It is important to see these visits within the context of Tehran’s desire to lessen its isolation as Western countries continue imposing stringent sanctions on Iran. Building stronger ties with Saudi Arabia and the smaller GCC states is critical to such efforts.

“Tehran’s strategy in circumventing Western efforts to isolate Iran is resting to a large extent on this effort to seek political and economic integration with its immediate neighbors,” said Dr. Trita Parsi, the executive vice president of the Quincy Institute for Responsible Statecraft.

“Amir-Abdollahian is the front man for the Islamic Republic; the real negotiations are done by representatives of the Supreme Leader,” said Barbara Slavin, a distinguished fellow at the Stimson Center and a lecturer in international affairs at George Washington University. “His tour, however, is good public relations and was aimed less at reaching tangible agreements than at giving the impression that Iran is no longer isolated.”

Dr. Abdullah Baabood, an Omani scholar and visiting professor at Waseda University in Tokyo, said that Iran is determined to leverage the March 10 diplomatic agreement with Saudi Arabia to “enhance its relations with other Gulf states” in ways that can help “develop cooperation, particularly in the economic sphere, where Iran needs a lot of support, especially given the situation of its economy.”

Tehran seeks to “comfort the smaller Gulf states regarding its future policies in the region,” added Dr. Baabood. He believes that Amir-Abdollahian’s recent GCC tour was “about Iran trying to build more bridges with the Gulf states to ensure stability in the region and to enhance cooperation in different fields, including the most important sector which is economics.”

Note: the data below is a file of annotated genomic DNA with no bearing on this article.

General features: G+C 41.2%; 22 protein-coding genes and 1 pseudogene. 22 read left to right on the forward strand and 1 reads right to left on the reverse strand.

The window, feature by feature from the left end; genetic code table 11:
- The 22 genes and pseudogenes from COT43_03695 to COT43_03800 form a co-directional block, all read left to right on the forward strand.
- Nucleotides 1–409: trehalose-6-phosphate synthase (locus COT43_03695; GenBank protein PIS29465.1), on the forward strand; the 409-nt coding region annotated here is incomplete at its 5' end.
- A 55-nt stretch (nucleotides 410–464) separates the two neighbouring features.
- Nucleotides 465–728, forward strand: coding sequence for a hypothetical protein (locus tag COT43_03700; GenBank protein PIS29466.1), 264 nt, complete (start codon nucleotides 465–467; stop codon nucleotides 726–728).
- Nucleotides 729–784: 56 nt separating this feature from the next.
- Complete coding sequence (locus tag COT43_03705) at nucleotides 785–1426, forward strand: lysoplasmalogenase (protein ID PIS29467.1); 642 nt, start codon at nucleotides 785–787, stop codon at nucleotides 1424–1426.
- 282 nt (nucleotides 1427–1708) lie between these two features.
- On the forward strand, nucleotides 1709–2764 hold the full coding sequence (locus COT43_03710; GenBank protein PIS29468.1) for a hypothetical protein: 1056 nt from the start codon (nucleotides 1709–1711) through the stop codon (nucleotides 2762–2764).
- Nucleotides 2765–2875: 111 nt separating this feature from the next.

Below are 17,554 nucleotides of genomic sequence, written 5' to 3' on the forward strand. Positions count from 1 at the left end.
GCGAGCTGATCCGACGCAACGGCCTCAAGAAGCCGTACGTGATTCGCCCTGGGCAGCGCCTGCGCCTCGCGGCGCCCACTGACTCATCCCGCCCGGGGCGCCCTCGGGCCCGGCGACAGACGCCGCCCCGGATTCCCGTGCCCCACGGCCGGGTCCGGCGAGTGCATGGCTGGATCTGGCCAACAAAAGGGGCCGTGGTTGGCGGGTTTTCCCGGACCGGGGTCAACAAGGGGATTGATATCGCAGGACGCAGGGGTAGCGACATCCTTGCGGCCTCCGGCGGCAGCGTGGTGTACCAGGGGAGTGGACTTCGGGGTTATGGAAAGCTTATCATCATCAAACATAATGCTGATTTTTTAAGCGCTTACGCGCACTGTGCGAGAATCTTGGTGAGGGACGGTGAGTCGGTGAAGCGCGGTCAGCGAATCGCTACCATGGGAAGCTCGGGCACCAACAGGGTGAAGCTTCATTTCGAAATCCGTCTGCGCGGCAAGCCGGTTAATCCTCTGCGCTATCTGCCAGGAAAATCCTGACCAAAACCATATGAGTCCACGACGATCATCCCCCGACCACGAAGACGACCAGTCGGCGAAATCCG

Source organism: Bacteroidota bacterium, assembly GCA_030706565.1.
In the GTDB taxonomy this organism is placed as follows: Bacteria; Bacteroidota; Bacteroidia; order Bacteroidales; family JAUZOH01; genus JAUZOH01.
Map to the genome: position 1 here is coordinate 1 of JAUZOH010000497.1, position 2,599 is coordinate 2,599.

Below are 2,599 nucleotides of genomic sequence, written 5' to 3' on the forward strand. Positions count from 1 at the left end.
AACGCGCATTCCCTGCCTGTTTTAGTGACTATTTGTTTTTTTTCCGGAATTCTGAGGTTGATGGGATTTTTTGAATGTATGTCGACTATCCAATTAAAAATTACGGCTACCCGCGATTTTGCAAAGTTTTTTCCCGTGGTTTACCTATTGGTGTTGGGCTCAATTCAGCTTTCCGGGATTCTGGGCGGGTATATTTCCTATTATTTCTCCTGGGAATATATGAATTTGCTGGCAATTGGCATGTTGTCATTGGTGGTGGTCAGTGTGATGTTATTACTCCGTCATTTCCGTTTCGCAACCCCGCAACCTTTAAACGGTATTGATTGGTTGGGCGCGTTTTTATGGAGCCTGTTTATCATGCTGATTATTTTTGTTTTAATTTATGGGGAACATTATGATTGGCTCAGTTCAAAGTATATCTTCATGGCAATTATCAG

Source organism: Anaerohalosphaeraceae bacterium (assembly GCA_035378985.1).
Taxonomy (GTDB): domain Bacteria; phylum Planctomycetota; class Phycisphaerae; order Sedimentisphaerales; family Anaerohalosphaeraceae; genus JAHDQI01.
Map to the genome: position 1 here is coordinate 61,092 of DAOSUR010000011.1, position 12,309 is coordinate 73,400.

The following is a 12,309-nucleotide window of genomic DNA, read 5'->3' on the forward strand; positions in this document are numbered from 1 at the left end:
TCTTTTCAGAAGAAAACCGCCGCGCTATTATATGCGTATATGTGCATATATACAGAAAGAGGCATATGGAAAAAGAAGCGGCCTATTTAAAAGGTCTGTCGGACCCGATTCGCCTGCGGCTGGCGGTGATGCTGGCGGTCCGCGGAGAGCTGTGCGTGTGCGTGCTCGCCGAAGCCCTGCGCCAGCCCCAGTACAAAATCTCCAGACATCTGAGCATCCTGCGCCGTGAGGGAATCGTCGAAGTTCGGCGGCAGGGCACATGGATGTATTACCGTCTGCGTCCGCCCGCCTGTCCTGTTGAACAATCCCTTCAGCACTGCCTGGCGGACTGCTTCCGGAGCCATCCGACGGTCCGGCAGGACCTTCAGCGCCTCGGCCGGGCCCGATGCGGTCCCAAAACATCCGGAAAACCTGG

Effects of the Saudi-Iranian Normalization Deal

Dynamics shaping GCC-Iran relations have changed in light of the March 10 diplomatic deal between Riyadh and Tehran. Beijing’s role in brokering this agreement is significant from the perspective of policymakers in the Gulf. Understanding that China is playing a more assertive diplomatic role in the region while filling voids created by the failure of Washington’s foreign policy to bring more stability to the Middle East, GCC states see Beijing’s growing clout as potentially positive from the standpoint of promoting peace in the region.

“Riyadh and its GCC partners appreciate the Chinese role in facilitating the on-going rapprochement though they are cautious and do not want to raise their hopes unduly,” Dr. Joseph A Kéchichian, a senior fellow at the King Faisal Center for Research and Islamic Studies in Riyadh, told Responsible Statecraft. “Conditions have been placed on various steps, which were apparently guaranteed by Beijing that, in effect, means that all parties will move slowly. Time will determine whatever progress is achieved.”

Even before this new period of Saudi-Iranian détente began, Oman, Qatar, and Kuwait dealt with Iran in highly pragmatic ways and fostered warm relationships with Tehran. Yet, these “dovish” GCC members were, in various ways and to various extents, sensitive to Saudi Arabia’s sense of insecurity vis-à-vis Tehran. This factor placed limits on their ties with Iran. Now that Saudi-Iranian relations are warming, the smaller GCC states can build on their ties with Tehran with much less concern about issues pertaining to Riyadh.

“This new agreement between Iran and Saudi Arabia opens the door for the [smaller] Gulf states to move further and forward in their cooperation with Iran,” said Dr. Baabood. “It makes it easy because they won’t be blamed for any kind of deepening of their relationship with Iran. So, in a way it is positive for the smaller Gulf states to now move forward, and they see there is a Saudi consent in that regard.”

Oman's Foreign Minister Sayyid Badr Albusaidi meets Iran's Foreign Minister Hossein Amir-Abdollahian, in Muscat, Oman June 21, 2023. Iran's Foreign Ministry/WANA (West Asia News Agency)/Handout via REUTERS ATTENTION EDITORS - THIS IMAGE HAS BEEN SUPPLIED BY A THIRD PARTY.
Analysis | Middle East